United Nations: Hungary Coercively Sterilised Romani Woman

31 August 2006

UN Committee on the Elimination of Discrimination against Women Condemns Hungary for Violations of International Law

Budapest. In a decision communicated this week, the UN Committee on the Elimination of Discrimination against Women (CEDAW) condemned Hungary for violating the Convention on the Elimination of All Forms of Discrimination against Women in connection with the sterilisation of a Romani woman without her consent in January 2001.

On 2 January 2001, a Romani woman (Ms. S.) was sterilised by doctors at the Fehergyarmat hospital. While being operated on in connection with a miscarriage, she was asked to sign forms giving her consent to this and other operations, without a full explanation about the intervention, its nature, possible risks, or what the consequences of being sterilised would be. She was not told about other forms of birth control either. It was only after the operation that she learnt that she could not become pregnant again.

On 15 October 2001, Ms. S and her attorney filed a civil claim for damages against the hospital. They requested finding the hospital in violation of the plaintiff's civil rights and that it had acted negligently in its professional duty of care with regard to the sterilisation of Ms. S in the absence of her full and informed consent. The claim was turned down on 22 November 2002.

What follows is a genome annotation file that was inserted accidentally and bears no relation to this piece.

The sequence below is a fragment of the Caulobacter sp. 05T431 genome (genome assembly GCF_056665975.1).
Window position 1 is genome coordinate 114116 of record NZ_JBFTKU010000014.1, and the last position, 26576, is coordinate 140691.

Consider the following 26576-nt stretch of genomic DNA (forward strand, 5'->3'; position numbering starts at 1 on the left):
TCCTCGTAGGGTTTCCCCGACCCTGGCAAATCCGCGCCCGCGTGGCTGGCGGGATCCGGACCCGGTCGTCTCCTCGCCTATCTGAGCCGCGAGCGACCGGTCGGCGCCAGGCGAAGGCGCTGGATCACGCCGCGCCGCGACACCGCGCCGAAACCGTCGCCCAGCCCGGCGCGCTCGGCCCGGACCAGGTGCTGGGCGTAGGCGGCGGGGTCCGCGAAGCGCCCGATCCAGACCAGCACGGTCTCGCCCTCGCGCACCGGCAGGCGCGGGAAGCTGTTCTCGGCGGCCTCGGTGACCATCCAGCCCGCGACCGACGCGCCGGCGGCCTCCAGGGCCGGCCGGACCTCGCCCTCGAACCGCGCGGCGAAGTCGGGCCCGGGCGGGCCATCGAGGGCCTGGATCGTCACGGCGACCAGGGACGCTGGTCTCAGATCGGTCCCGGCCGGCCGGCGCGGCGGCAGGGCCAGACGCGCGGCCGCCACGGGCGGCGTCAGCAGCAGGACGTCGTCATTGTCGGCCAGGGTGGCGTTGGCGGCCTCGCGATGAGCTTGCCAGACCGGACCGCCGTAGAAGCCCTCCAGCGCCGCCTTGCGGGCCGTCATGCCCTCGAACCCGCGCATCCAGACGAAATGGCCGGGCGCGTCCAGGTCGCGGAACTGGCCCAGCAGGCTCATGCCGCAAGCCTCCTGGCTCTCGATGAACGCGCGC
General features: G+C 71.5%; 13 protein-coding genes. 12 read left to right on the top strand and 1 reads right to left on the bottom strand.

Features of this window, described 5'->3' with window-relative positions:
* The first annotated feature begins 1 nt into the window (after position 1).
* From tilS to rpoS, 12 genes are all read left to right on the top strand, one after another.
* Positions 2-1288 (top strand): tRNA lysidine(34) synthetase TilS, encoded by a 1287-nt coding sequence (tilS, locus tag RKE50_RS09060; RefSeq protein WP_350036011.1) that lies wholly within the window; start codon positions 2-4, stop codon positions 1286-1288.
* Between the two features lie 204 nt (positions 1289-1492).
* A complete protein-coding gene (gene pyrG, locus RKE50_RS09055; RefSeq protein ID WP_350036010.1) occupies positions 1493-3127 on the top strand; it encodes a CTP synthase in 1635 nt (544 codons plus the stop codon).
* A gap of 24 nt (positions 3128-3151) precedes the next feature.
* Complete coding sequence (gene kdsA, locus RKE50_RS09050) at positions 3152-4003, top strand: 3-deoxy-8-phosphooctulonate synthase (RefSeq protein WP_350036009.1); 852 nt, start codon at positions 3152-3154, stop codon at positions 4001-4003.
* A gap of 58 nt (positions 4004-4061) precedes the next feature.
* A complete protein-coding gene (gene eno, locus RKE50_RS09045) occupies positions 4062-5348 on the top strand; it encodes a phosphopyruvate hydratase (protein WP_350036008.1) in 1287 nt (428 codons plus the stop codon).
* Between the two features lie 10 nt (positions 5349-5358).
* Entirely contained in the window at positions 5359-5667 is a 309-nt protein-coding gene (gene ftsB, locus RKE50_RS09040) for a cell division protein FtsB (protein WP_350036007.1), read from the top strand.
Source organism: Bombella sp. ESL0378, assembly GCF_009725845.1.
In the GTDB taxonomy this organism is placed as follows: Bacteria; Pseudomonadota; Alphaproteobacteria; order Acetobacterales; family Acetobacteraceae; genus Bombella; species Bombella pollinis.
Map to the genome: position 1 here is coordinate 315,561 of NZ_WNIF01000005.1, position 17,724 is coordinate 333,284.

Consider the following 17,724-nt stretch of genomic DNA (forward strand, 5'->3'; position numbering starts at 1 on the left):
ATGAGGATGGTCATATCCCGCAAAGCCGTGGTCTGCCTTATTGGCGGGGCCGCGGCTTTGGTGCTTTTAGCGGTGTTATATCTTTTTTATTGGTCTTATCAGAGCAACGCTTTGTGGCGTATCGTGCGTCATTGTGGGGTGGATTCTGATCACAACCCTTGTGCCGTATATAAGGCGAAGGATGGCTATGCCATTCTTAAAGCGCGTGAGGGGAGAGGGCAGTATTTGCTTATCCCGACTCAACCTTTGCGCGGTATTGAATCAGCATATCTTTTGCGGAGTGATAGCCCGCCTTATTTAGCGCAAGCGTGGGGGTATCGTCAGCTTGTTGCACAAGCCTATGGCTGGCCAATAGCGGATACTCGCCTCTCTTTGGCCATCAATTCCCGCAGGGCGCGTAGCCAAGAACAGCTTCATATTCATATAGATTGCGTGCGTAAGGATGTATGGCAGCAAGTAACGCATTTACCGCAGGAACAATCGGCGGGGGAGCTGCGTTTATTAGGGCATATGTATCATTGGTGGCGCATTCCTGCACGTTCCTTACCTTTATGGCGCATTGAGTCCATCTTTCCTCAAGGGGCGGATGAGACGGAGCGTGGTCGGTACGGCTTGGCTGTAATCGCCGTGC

On appeal, the Szabolcs-Szatmar-Bereg County Court held that the hospital doctors had indeed acted negligently in failing to provide Ms. S with the relevant information about the sterilisation and stressed that "the information given to the plaintiff concerning her sterilisation was not detailed ... [and that she] ... was not informed of the exact method of the operation, of the risks of its performance, and of the possible alternative procedures and methods". Nevertheless, the same Court concluded that sterilisations as such are fully reversible operations and that since Ms. S. had provided no proof that she had suffered a lasting detriment, she was not entitled to compensation.

Since Hungarian courts failed to provide adequate remedy for Ms. S. on 12 February 2004, the European Roma Rights Centre (ERRC) and the Legal Defence Bureau for National and Ethnic Minorities (NEKI) jointly filed a complaint against Hungary with CEDAW relating to the illegal sterilization. The complaint asserted that Hungary, as a State Party to the Convention on the Elimination of All Forms of Discrimination against Women, is in violation of a number of provisions of the Convention, as a result of (1) failures to provide adequate information on contraceptive measures and family planning, (2) the lack of informed consent on the part of Ms. S. as a violation of her right to appropriate health care services, and (3) interference with Ms. S.'s ability to have children in the future.

In its decision communicated, the Committee stated that it was convinced by the ERRC/NEKI arguments that sterilization is intended to be irreversible, that the success rate of surgery to reverse sterilization is low and depends on many factors, and that reversal surgery is risky. With respect to the claim that Hungary violated the Convention by failing to provide information and advice on family planning the Committee stated that the applicant "has a right protected by article 10(h) of the Convention to specific information on sterilization and alternative procedures for family planning in order to guard against such an intervention being carried out without her having made a fully informed choice."